The smell of the red bin kept drifting up toward me on the breeze, inescapable. It was a smell I knew well. That twisting, curdling smell had infested our house in Denmark for months. I associated it with the dog we'd kept on the farm in Jutland; a border collie called Preben. He was the best sheepdogs my father had owned, but he'd also had what my father had called 'social issues'. Often he had chased me around the house barking loudly and violently.

One day when I was about twelve my mother and father left the house together to pick up the visiting relatives, leaving me alone with Preben. When the car rolled off the gravel onto the road and a silent dread settled on the house. Preben was sitting in the hallway chewing at his paw and glaring. I quickly locked myself in my room and started playing computer games.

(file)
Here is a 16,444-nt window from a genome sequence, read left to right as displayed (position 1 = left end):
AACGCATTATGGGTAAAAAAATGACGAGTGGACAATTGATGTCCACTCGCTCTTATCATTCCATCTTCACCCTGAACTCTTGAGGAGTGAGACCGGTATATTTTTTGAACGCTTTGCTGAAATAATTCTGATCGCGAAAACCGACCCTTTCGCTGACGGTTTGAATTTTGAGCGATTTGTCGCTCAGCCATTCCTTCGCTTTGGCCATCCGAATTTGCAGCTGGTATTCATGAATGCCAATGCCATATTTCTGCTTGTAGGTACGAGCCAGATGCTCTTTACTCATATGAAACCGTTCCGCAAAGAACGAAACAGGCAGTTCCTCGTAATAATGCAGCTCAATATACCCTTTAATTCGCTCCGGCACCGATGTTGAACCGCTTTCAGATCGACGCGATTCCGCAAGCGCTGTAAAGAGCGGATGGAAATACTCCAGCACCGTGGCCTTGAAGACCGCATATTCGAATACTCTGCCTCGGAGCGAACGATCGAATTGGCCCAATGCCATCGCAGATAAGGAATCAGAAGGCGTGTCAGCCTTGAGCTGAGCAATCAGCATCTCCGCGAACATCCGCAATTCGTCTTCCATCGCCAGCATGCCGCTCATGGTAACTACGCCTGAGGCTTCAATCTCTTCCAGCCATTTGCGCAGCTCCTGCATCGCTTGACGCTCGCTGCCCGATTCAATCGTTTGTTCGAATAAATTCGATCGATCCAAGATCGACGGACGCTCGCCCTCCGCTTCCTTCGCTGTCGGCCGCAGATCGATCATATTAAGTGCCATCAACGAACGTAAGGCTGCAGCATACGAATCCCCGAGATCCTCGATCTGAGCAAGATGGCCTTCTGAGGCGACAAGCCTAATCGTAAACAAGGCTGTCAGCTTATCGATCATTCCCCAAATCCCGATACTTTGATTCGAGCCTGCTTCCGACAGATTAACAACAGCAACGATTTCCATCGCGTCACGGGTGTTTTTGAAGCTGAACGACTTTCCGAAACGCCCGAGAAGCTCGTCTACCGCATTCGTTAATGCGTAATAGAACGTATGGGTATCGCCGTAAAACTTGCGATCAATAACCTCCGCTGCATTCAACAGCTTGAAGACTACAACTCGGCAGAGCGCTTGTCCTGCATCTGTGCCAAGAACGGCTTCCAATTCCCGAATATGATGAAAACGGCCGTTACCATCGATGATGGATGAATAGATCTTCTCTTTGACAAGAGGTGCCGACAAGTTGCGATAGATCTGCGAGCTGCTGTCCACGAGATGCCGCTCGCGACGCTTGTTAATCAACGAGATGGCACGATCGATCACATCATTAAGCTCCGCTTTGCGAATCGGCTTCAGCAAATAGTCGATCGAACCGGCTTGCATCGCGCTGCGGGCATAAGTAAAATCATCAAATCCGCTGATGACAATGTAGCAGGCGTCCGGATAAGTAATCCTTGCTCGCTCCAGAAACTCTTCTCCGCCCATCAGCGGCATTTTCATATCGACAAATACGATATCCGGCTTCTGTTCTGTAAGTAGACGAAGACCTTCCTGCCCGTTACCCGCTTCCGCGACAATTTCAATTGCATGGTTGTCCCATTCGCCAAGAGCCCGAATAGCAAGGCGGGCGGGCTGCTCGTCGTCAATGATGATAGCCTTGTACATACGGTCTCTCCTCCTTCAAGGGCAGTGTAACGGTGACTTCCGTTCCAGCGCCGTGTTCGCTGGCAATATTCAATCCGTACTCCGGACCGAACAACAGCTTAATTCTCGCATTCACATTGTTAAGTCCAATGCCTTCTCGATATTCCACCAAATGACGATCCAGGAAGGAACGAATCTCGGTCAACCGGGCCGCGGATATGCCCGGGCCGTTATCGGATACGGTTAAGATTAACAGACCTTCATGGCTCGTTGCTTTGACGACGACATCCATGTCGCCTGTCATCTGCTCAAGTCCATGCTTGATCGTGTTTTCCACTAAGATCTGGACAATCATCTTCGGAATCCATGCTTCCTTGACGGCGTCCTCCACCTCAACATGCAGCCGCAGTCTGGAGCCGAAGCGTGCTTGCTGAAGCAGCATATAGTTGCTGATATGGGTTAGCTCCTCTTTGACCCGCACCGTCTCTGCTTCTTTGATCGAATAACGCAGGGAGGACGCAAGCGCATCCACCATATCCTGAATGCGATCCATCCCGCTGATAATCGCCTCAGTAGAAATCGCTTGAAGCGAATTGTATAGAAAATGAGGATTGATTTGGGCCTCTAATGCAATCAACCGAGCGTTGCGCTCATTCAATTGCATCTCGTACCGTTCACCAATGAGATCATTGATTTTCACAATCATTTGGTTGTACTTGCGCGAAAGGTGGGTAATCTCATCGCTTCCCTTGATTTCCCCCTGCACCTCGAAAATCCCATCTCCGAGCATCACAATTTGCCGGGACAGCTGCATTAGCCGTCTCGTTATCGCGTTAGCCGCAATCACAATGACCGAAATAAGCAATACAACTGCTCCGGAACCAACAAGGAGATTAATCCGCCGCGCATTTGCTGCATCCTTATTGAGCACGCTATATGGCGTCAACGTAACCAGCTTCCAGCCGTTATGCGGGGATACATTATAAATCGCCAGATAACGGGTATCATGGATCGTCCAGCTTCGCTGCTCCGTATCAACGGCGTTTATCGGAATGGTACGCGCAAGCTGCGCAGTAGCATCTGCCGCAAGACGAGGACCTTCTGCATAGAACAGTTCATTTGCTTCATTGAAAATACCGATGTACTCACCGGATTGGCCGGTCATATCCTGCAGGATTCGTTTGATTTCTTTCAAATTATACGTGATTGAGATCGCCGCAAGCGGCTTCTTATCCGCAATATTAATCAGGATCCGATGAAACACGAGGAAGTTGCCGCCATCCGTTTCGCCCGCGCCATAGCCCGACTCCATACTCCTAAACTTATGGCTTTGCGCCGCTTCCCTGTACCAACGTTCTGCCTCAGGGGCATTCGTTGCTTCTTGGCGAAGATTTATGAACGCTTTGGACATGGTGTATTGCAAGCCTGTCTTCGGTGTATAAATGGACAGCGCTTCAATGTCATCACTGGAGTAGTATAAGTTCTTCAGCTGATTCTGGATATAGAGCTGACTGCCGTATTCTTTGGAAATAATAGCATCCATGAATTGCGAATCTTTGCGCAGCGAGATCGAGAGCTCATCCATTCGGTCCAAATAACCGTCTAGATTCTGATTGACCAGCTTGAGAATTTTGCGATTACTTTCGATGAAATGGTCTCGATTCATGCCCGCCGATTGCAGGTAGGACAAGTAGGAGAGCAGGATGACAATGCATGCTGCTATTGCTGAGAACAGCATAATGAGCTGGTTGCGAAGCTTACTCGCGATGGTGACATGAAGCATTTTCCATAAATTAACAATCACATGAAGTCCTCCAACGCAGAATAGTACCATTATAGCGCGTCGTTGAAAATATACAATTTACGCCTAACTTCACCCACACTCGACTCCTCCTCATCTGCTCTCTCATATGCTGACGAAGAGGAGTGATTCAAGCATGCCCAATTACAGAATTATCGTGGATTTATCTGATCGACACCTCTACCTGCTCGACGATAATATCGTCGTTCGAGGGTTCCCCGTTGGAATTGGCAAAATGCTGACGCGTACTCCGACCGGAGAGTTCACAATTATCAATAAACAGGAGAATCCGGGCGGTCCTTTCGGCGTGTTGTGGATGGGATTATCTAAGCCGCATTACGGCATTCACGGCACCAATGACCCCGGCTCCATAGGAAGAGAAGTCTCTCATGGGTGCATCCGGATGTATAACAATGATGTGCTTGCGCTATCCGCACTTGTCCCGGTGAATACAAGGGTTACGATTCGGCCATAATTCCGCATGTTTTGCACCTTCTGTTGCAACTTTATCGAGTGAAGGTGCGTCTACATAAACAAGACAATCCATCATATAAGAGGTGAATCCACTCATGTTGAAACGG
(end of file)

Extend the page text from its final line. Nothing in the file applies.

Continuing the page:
It was mid summer and the air was incredibly dense. It felt like a storm was about to break. The dryness of the air and the heat was making me thirsty so I placed my ear to the door and listened for the sound of Preben, creeping downstairs and heading to the kitchen. I opened the fridge door to pour myself some milk. A huge burst of thunder shook the house. In the hall Preben howled and started scratching his paws on the wooden floor - supernaturally loud - like some god dragging rocks across a glacier. He came rushing into the kitchen, sliding on the tiles, smashing into me. I fell, dropping the bottle of milk onto the floor, cutting my arm, shattering glass, and splashing milk in a large arc. Preben looked at the floor, grey madness in his eyes. He began licking up the spilt milk - scratching his tongue on the glass, swallowing the smaller pieces. I ran to the front door and shut myself outside. The thunder rattled overhead in the sky. Flies zipped around in the thick air. Half an hour passed. I peered into the lounge. Preben was whining, pushing his hind quarters into the carpet. He squeezed out a thin, bloody shit, kicked at it with his paws, and moved forward a few steps to repeat the process. I turned back to face the driveway to see lightning flash across the fields. Finally, it began to rain.